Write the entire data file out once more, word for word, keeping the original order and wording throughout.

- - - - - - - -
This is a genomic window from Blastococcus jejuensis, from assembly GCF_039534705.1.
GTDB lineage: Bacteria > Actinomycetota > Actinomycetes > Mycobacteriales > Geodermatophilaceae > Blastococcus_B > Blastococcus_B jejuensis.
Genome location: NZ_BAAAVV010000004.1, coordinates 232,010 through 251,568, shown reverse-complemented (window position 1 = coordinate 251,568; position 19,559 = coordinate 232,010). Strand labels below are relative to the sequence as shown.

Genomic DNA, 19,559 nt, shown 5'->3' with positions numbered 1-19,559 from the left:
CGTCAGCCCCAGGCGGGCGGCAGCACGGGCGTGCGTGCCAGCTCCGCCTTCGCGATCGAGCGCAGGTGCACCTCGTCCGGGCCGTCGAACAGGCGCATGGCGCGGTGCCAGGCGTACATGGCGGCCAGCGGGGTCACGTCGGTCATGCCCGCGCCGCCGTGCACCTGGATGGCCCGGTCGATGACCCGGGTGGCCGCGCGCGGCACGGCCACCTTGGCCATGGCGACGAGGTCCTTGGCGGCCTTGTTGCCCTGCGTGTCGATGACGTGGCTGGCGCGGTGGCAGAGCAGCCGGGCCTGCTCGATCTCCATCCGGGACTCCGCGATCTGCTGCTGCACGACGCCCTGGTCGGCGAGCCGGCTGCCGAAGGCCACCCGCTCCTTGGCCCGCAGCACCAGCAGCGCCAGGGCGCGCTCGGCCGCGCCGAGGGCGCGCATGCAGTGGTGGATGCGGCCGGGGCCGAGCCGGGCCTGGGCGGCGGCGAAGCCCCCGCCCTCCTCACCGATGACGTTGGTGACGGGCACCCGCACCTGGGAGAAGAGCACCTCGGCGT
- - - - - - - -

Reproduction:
This is a genomic window from Blastococcus jejuensis, from assembly GCF_039534705.1.
GTDB lineage: Bacteria > Actinomycetota > Actinomycetes > Mycobacteriales > Geodermatophilaceae > Blastococcus_B > Blastococcus_B jejuensis.
Genome location: NZ_BAAAVV010000004.1, coordinates 232,010 through 251,568, shown reverse-complemented (window position 1 = coordinate 251,568; position 19,559 = coordinate 232,010). Strand labels below are relative to the sequence as shown.

Genomic DNA, 19,559 nt, shown 5'->3' with positions numbered 1-19,559 from the left:
CGTCAGCCCCAGGCGGGCGGCAGCACGGGCGTGCGTGCCAGCTCCGCCTTCGCGATCGAGCGCAGGTGCACCTCGTCCGGGCCGTCGAACAGGCGCATGGCGCGGTGCCAGGCGTACATGGCGGCCAGCGGGGTCACGTCGGTCATGCCCGCGCCGCCGTGCACCTGGATGGCCCGGTCGATGACCCGGGTGGCCGCGCGCGGCACGGCCACCTTGGCCATGGCGACGAGGTCCTTGGCGGCCTTGTTGCCCTGCGTGTCGATGACGTGGCTGGCGCGGTGGCAGAGCAGCCGGGCCTGCTCGATCTCCATCCGGGACTCCGCGATCTGCTGCTGCACGACGCCCTGGTCGGCGAGCCGGCTGCCGAAGGCCACCCGCTCCTTGGCCCGCAGCACCAGCAGCGCCAGGGCGCGCTCGGCCGCGCCGAGGGCGCGCATGCAGTGGTGGATGCGGCCGGGGCCGAGCCGGGCCTGGGCGGCGGCGAAGCCCCCGCCCTCCTCACCGATGACGTTGGTGACGGGCACCCGCACCTGGGAGAAGAGCACCTCGGCGT